Time to take care: fighting HIV with health promotion in Edinburgh, 1983–1996

During the 1980s and 1990s, Edinburgh and the Lothians suffered significantly high rates of HIV infections, considered to be the result of a high proportion of intravenous drug users sharing injecting equipment. This young, sexually active cohort had the potential to pose a threat to the wider population via heterosexual spread, and hence measures were required to prevent, where possible, a second wave of the epidemic.

Misadventure in Muirhouse. HIV infection: a modern plague and persisting public health problem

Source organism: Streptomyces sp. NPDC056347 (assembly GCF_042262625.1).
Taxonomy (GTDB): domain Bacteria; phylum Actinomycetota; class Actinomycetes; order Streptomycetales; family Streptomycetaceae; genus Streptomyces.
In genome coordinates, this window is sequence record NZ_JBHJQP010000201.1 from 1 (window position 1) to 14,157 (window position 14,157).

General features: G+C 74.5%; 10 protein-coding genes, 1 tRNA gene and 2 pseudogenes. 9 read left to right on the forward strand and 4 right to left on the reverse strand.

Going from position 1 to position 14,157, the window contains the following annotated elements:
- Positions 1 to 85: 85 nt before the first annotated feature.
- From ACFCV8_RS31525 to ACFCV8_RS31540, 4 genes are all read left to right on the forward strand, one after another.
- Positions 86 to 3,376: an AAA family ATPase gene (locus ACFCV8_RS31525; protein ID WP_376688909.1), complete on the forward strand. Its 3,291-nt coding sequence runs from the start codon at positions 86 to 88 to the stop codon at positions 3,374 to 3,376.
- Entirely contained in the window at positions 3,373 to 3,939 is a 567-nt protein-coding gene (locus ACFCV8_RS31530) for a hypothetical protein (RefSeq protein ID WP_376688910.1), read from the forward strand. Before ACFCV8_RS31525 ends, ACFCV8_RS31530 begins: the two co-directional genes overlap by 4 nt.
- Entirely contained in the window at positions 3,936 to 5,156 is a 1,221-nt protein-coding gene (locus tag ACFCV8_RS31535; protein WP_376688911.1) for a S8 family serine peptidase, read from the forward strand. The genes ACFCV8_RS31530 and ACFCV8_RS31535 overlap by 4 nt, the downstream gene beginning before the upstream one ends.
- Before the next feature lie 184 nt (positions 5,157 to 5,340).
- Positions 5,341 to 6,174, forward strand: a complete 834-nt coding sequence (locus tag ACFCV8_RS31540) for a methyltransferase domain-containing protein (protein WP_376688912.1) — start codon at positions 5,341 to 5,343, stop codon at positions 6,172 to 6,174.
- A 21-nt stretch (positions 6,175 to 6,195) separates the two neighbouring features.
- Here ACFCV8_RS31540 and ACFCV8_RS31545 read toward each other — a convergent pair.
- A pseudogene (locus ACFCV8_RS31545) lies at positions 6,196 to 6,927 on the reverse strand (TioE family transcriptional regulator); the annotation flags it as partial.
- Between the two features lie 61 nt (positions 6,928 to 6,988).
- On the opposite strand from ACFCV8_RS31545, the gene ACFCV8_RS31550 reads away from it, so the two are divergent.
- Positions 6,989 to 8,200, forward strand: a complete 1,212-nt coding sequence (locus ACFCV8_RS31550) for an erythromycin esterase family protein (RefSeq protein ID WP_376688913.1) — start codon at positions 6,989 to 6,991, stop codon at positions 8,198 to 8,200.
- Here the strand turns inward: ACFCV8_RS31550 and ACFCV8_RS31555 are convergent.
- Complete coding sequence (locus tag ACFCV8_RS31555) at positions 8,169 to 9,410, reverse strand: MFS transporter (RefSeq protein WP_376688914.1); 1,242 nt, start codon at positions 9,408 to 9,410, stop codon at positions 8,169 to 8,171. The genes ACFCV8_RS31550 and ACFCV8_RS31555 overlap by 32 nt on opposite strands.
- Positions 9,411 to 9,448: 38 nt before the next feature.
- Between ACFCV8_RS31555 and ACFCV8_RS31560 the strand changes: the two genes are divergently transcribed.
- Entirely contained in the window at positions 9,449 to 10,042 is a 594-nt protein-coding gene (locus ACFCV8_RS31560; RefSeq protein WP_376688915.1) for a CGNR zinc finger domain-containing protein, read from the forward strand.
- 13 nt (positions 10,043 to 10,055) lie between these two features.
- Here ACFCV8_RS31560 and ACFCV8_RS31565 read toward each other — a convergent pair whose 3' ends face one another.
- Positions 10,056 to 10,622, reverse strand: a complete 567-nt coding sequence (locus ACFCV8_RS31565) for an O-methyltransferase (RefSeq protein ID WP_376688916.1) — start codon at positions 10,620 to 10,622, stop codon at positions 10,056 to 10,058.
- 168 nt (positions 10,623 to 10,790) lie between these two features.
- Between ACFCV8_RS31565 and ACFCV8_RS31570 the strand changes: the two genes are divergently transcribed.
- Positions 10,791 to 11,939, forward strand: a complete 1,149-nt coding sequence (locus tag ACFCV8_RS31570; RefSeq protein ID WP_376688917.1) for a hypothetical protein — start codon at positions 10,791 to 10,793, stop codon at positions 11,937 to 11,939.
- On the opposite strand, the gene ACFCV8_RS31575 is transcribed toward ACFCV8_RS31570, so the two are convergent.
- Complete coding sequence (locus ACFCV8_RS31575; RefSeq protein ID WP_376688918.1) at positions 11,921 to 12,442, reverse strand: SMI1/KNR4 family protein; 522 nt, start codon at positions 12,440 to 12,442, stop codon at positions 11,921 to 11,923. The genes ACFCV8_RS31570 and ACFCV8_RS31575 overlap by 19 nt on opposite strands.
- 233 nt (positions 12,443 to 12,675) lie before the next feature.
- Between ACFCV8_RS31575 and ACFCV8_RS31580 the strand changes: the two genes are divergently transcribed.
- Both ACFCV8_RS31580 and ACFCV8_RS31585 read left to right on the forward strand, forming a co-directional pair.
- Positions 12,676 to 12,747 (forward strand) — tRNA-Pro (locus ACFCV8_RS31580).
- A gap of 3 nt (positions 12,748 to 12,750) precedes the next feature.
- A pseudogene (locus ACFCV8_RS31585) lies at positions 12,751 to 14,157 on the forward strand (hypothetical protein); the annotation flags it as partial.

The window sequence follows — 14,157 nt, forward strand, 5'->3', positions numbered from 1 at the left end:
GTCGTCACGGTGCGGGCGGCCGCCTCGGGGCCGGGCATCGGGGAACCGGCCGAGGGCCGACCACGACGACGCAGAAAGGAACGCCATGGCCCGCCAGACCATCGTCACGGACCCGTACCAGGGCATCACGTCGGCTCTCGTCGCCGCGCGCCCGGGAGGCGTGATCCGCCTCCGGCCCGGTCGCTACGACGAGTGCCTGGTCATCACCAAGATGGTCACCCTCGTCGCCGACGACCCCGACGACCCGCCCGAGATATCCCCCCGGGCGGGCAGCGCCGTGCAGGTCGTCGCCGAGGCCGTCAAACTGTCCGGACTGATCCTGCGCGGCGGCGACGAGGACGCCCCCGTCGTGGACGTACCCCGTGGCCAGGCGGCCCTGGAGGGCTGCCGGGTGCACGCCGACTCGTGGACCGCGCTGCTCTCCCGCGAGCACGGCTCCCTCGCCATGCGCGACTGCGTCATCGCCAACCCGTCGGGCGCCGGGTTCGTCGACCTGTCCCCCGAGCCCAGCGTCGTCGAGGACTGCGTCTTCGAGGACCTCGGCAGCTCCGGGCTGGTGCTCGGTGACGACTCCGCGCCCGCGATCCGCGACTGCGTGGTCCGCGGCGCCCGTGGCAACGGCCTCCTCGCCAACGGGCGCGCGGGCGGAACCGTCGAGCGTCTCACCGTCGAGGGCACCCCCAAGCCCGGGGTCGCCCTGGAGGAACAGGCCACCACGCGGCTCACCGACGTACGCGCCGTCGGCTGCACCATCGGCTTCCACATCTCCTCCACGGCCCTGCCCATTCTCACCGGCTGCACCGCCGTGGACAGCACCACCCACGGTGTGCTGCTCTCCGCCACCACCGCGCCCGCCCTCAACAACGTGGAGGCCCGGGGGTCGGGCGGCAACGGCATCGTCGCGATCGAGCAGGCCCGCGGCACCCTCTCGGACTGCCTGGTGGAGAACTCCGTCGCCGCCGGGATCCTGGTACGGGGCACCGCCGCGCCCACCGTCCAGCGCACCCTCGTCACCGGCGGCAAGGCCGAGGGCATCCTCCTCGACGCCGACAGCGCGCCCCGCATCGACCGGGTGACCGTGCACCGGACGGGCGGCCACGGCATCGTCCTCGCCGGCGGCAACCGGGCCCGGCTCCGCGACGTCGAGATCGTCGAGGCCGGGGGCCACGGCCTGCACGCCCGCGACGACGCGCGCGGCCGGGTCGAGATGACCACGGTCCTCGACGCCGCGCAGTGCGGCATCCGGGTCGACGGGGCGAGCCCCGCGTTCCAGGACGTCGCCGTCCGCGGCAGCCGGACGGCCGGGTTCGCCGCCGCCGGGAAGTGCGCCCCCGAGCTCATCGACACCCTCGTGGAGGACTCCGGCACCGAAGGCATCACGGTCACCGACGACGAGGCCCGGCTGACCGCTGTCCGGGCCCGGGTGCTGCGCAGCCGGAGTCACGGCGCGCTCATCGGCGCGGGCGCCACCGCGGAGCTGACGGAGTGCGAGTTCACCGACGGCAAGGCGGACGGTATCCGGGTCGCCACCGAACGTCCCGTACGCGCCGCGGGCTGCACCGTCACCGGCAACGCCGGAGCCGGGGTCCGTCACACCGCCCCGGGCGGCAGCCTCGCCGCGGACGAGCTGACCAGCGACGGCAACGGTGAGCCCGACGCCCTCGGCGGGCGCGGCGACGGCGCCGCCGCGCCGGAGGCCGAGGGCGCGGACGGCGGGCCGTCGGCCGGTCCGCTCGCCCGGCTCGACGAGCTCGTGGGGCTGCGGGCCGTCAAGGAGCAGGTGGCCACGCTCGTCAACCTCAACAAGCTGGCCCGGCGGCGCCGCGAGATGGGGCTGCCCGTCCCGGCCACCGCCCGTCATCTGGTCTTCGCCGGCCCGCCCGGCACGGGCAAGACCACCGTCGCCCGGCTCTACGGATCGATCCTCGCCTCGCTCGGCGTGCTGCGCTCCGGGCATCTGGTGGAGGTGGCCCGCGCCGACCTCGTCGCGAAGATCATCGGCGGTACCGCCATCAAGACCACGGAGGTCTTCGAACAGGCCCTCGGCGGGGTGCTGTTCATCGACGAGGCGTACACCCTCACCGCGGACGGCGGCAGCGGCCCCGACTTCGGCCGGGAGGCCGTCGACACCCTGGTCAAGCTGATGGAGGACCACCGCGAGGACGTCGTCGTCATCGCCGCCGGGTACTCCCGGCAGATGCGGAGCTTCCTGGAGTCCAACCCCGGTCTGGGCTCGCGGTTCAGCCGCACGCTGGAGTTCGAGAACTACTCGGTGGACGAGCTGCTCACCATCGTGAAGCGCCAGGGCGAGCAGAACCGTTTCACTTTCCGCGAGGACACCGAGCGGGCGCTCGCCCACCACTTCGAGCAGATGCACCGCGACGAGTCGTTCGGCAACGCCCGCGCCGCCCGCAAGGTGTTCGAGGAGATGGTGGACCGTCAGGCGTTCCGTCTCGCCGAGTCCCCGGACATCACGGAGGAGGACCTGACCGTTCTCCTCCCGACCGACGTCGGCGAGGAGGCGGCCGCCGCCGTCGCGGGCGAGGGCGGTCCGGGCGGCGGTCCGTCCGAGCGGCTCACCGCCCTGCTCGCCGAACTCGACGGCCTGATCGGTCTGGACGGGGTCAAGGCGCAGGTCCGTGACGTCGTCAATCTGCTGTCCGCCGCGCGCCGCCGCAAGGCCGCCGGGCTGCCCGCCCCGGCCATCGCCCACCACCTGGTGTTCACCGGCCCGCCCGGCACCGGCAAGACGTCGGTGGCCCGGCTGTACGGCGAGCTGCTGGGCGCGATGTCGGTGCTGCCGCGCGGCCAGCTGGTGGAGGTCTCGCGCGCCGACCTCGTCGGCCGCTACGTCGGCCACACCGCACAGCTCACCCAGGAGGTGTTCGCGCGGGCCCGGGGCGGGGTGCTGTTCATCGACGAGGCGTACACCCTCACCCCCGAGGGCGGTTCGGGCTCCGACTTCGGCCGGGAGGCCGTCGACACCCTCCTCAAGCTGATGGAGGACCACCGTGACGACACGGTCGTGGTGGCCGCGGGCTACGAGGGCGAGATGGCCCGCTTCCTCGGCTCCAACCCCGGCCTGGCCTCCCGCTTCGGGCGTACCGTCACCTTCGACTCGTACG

This story is of particular interest and importance to Edinburgh and Scottish medicine. It describes the events in one general medical practice in Edinburgh, the Muirhouse Medical Group, and their impact and relationship to the AIDS pandemic. For many, the origin of HIV in the UK is now history. Since the introduction of HIV/AIDS into the intravenous illegal drug using community, much has changed but problems remain that should concern policy makers and clinicians.

HIV testing in Lanarkshire

Introduction The 2008 UK National Guidelines for HIV testing were designed in order to decrease the proportion of people living with undiagnosed HIV infection.

Aims Two audits were conducted. The aim of Audit 1 was to determine the proportion of current medical inpatients with an indicator condition that had been tested for HIV. Audit 2 aimed to identify missed opportunities for testing prior to diagnosis among newly diagnosed individuals with HIV.